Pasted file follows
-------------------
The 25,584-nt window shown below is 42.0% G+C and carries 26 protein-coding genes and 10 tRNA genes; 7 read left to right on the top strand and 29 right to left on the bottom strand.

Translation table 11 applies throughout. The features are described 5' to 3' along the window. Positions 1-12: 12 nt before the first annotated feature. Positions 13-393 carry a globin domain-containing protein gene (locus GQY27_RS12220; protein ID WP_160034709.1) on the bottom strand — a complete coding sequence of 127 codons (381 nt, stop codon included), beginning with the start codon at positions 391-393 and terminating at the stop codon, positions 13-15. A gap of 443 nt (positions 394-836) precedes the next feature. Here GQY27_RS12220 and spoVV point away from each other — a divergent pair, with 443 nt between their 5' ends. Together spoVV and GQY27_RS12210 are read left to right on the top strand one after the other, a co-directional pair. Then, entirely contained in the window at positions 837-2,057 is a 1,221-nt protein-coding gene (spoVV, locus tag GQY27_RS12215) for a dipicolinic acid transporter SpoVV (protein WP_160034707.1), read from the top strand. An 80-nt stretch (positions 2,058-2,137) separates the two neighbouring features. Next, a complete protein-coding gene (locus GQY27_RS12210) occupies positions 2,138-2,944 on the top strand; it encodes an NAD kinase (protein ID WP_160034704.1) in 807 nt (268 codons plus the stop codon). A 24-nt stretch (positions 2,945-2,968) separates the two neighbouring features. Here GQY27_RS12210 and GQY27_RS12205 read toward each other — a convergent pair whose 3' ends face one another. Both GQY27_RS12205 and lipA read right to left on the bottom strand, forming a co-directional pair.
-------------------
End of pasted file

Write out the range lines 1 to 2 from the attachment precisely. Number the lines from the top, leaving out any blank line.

The 25,584-nt window shown below is 42.0% G+C and carries 26 protein-coding genes and 10 tRNA genes; 7 read left to right on the top strand and 29 right to left on the bottom strand.

Translation table 11 applies throughout. The features are described 5' to 3' along the window. Positions 1-12: 12 nt before the first annotated feature. Positions 13-393 carry a globin domain-containing protein gene (locus GQY27_RS12220; protein ID WP_160034709.1) on the bottom strand — a complete coding sequence of 127 codons (381 nt, stop codon included), beginning with the start codon at positions 391-393 and terminating at the stop codon, positions 13-15. A gap of 443 nt (positions 394-836) precedes the next feature. Here GQY27_RS12220 and spoVV point away from each other — a divergent pair, with 443 nt between their 5' ends. Together spoVV and GQY27_RS12210 are read left to right on the top strand one after the other, a co-directional pair. Then, entirely contained in the window at positions 837-2,057 is a 1,221-nt protein-coding gene (spoVV, locus tag GQY27_RS12215) for a dipicolinic acid transporter SpoVV (protein WP_160034707.1), read from the top strand. An 80-nt stretch (positions 2,058-2,137) separates the two neighbouring features. Next, a complete protein-coding gene (locus GQY27_RS12210) occupies positions 2,138-2,944 on the top strand; it encodes an NAD kinase (protein ID WP_160034704.1) in 807 nt (268 codons plus the stop codon). A 24-nt stretch (positions 2,945-2,968) separates the two neighbouring features. Here GQY27_RS12210 and GQY27_RS12205 read toward each other — a convergent pair whose 3' ends face one another. Both GQY27_RS12205 and lipA read right to left on the bottom strand, forming a co-directional pair.